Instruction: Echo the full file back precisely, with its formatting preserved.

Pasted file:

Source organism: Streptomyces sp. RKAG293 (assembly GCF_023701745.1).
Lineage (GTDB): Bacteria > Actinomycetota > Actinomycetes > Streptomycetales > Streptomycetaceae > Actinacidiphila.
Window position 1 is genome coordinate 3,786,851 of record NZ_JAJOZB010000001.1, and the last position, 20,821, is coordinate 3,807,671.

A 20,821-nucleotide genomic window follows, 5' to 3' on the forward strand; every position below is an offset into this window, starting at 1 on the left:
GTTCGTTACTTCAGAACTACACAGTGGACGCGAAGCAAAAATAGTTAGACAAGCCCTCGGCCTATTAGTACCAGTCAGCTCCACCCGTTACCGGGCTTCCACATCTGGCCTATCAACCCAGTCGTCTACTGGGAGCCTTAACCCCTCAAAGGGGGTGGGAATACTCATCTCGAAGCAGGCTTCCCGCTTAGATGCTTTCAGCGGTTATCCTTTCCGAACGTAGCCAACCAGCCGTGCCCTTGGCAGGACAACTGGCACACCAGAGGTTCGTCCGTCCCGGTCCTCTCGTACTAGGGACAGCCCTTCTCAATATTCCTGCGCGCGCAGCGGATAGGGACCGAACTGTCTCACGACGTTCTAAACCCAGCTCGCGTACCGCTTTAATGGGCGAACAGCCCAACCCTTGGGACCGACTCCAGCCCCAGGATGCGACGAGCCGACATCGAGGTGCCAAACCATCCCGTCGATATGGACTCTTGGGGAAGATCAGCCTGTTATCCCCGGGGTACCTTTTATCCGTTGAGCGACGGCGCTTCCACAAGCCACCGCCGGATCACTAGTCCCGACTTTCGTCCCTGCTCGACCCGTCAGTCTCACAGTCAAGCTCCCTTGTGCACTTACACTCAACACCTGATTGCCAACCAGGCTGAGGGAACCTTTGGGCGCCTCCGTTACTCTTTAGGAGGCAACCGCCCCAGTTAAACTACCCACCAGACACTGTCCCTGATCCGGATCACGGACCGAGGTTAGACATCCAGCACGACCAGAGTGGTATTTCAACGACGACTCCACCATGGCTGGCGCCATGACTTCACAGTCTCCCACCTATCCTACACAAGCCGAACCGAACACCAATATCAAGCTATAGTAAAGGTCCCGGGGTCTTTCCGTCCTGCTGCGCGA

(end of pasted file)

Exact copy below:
Source organism: Streptomyces sp. RKAG293 (assembly GCF_023701745.1).
Lineage (GTDB): Bacteria > Actinomycetota > Actinomycetes > Streptomycetales > Streptomycetaceae > Actinacidiphila.
Window position 1 is genome coordinate 3,786,851 of record NZ_JAJOZB010000001.1, and the last position, 20,821, is coordinate 3,807,671.

A 20,821-nucleotide genomic window follows, 5' to 3' on the forward strand; every position below is an offset into this window, starting at 1 on the left:
GTTCGTTACTTCAGAACTACACAGTGGACGCGAAGCAAAAATAGTTAGACAAGCCCTCGGCCTATTAGTACCAGTCAGCTCCACCCGTTACCGGGCTTCCACATCTGGCCTATCAACCCAGTCGTCTACTGGGAGCCTTAACCCCTCAAAGGGGGTGGGAATACTCATCTCGAAGCAGGCTTCCCGCTTAGATGCTTTCAGCGGTTATCCTTTCCGAACGTAGCCAACCAGCCGTGCCCTTGGCAGGACAACTGGCACACCAGAGGTTCGTCCGTCCCGGTCCTCTCGTACTAGGGACAGCCCTTCTCAATATTCCTGCGCGCGCAGCGGATAGGGACCGAACTGTCTCACGACGTTCTAAACCCAGCTCGCGTACCGCTTTAATGGGCGAACAGCCCAACCCTTGGGACCGACTCCAGCCCCAGGATGCGACGAGCCGACATCGAGGTGCCAAACCATCCCGTCGATATGGACTCTTGGGGAAGATCAGCCTGTTATCCCCGGGGTACCTTTTATCCGTTGAGCGACGGCGCTTCCACAAGCCACCGCCGGATCACTAGTCCCGACTTTCGTCCCTGCTCGACCCGTCAGTCTCACAGTCAAGCTCCCTTGTGCACTTACACTCAACACCTGATTGCCAACCAGGCTGAGGGAACCTTTGGGCGCCTCCGTTACTCTTTAGGAGGCAACCGCCCCAGTTAAACTACCCACCAGACACTGTCCCTGATCCGGATCACGGACCGAGGTTAGACATCCAGCACGACCAGAGTGGTATTTCAACGACGACTCCACCATGGCTGGCGCCATGACTTCACAGTCTCCCACCTATCCTACACAAGCCGAACCGAACACCAATATCAAGCTATAGTAAAGGTCCCGGGGTCTTTCCGTCCTGCTGCGCGA